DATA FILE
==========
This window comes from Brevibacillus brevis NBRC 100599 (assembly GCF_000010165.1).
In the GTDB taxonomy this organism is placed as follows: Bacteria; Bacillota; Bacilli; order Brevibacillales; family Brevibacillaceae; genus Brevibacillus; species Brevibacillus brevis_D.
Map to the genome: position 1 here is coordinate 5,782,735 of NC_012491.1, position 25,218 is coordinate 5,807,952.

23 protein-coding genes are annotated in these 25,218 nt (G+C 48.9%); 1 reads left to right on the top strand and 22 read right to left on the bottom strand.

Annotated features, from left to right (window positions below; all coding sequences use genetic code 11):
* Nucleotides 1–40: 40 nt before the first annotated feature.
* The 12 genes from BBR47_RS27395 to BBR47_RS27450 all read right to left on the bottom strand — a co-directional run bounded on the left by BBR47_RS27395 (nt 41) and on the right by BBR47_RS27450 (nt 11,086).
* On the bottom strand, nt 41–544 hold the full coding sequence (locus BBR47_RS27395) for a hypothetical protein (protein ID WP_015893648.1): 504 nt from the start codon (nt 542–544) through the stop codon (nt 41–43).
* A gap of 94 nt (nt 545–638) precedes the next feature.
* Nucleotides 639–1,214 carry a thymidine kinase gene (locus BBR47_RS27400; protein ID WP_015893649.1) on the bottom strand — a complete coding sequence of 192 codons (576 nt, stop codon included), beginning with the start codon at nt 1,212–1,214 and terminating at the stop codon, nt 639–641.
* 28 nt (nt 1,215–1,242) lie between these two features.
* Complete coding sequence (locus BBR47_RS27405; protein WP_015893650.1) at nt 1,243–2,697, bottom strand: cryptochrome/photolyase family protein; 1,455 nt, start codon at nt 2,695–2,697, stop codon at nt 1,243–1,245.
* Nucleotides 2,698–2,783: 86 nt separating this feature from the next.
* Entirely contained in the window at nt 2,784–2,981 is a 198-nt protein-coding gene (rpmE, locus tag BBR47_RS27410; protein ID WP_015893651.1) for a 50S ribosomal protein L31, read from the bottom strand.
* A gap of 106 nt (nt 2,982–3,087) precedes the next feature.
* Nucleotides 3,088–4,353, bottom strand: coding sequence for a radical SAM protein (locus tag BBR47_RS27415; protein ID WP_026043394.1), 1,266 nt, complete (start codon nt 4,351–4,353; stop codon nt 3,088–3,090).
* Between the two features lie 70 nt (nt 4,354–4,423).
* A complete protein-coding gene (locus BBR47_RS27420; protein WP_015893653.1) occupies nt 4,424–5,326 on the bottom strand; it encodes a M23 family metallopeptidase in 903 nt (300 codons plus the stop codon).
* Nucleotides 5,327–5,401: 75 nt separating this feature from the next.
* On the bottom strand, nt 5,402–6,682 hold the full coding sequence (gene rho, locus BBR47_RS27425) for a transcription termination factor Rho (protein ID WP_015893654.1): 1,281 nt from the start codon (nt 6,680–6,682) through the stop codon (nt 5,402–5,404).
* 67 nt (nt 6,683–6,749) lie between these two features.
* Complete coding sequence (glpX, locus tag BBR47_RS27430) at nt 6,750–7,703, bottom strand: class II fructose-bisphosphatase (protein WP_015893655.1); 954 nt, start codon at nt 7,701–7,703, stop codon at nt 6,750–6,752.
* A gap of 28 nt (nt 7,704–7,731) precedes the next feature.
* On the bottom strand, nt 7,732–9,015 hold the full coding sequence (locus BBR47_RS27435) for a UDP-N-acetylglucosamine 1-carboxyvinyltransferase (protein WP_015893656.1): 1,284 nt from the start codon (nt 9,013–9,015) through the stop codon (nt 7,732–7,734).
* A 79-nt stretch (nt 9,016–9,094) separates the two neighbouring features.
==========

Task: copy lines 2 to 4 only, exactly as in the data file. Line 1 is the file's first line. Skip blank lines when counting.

In the GTDB taxonomy this organism is placed as follows: Bacteria; Bacillota; Bacilli; order Brevibacillales; family Brevibacillaceae; genus Brevibacillus; species Brevibacillus brevis_D.
Map to the genome: position 1 here is coordinate 5,782,735 of NC_012491.1, position 25,218 is coordinate 5,807,952.

23 protein-coding genes are annotated in these 25,218 nt (G+C 48.9%); 1 reads left to right on the top strand and 22 read right to left on the bottom strand.